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Voucher Holders Excluded from Queens Apartment Buildings

Photo © by Bernard Kleina

May 11, 2022


Today, The Fair Housing Justice Center (FHJC) announced the filing of an administrative complaint with the New York State Division of Human Rights alleging source of income discrimination at a 40-unit apartment building located at 37-53 62nd Street in Astoria, New York, and at a 3-unit apartment building located at 31-20 7th Street in East Elmhurst, New York. The defendants are building owners PSD Management LLC, Darshan Singh, and Gurbakhash Johal; PSD owner/agent Pavlos (Paul) Kesikiadis: licensed brokers Modern Spaces LLC and Modern Spaces Love Your Space, LLC; and licensed salesperson George Mouriadis

During an undercover investigation conducted in the fall of 2021, an FHJC tester posing as a renter who would be using a Section 8 rental voucher spoke with Mr. Mouriadis to inquire about an available apartment at the Astoria building. The advertised rent for the apartment was within the rent payment standards for Section 8 vouchers in New York City, but Mr. Mouriadis stated that the owners required all applicants, even those using vouchers, to earn 40-times the monthly rent in order to qualify. Mr. Mouriadis stated that the owners had the right to impose this requirement because they lived in the building, and encouraged the tester to consider larger buildings operated by a management company, where the owners lived off-site.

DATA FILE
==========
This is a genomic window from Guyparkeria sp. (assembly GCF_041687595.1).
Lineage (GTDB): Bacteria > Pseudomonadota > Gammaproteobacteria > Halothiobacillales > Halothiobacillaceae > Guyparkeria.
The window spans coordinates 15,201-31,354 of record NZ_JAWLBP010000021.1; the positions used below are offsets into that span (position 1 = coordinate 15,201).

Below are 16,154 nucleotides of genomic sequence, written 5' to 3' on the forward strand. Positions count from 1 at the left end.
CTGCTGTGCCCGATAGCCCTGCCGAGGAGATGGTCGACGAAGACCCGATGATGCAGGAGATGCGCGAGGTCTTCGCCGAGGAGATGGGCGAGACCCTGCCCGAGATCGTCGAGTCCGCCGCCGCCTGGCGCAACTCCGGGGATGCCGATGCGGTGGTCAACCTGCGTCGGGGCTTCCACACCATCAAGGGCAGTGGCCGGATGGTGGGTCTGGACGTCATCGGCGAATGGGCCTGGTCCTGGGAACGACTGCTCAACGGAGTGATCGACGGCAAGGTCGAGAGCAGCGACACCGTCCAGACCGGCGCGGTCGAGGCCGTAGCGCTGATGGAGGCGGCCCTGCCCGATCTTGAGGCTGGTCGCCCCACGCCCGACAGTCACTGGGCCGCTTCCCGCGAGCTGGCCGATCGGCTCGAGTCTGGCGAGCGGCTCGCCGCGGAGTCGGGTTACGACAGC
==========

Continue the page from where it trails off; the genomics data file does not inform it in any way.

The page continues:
No such provision exists in City or State Human Rights laws. 

A subsequent tester, posing as a renter whose income was derived solely from employment, was shown the apartment by Mr. Kessikiadis. This tester expressed disinterest in the apartment for herself, but informed Mr. Kessikiadis that her “sister-in-law” who had a Section 8 voucher was also seeking an apartment. Mr. Kessikiadis asked the tester not to refer her family member, stating that Section 8 was “very troublesome for us.” 

During a February 2022 investigation of the East Elmhurst building, FHJC testers were again treated differently based on the source of income used to pay their rent.   

To the tester with a voucher, Mr. Mouriadis again stated that because the owners lived in the building, they were allowed to impose an income requirement of 40-times the monthly rent. He also falsely stated that there were only two apartments in the building, and made negative comments about the unit’s size and location in an attempt to steer the tester toward an apartment in a different neighborhood.  

To the tester with income derived solely from employment, Mr. Mouriadis made positive statements about the apartment, correctly stated it was part of a 3-unit building, and offered to schedule a viewing appointment.  

The lawsuit alleges violations of the New York State Human Rights Law and seeks compensatory and punitive damages as well as injunctive relief to stop the source of income discrimination. 

“A renter’s use of a Section 8 voucher means that a landlord will have guaranteed rent payments each month – which, in effect, are actually more reliable than rent payments from tenants with income solely from employment,” stated Madhulika Murali, FHJC’s Legal Coordinator. “Imposing a 40-times-the-monthly-rent requirement for tenants with vouchers is illogical and ultimately nothing more than a discriminatory and unlawful tactic to keep tenants with vouchers out of housing.”

 The FHJC is represented by attorneys Diane L. Houk and Max Selver with the law firm of Emery Celli Brinckerhoff Abady Ward & Maazel LLP. 

The mission of the FHJC, a nonprofit civil rights organization, is to eliminate housing discrimination; promote policies and programs that foster open, accessible, and inclusive communities; and strengthen enforcement of fair housing laws in the New York City region.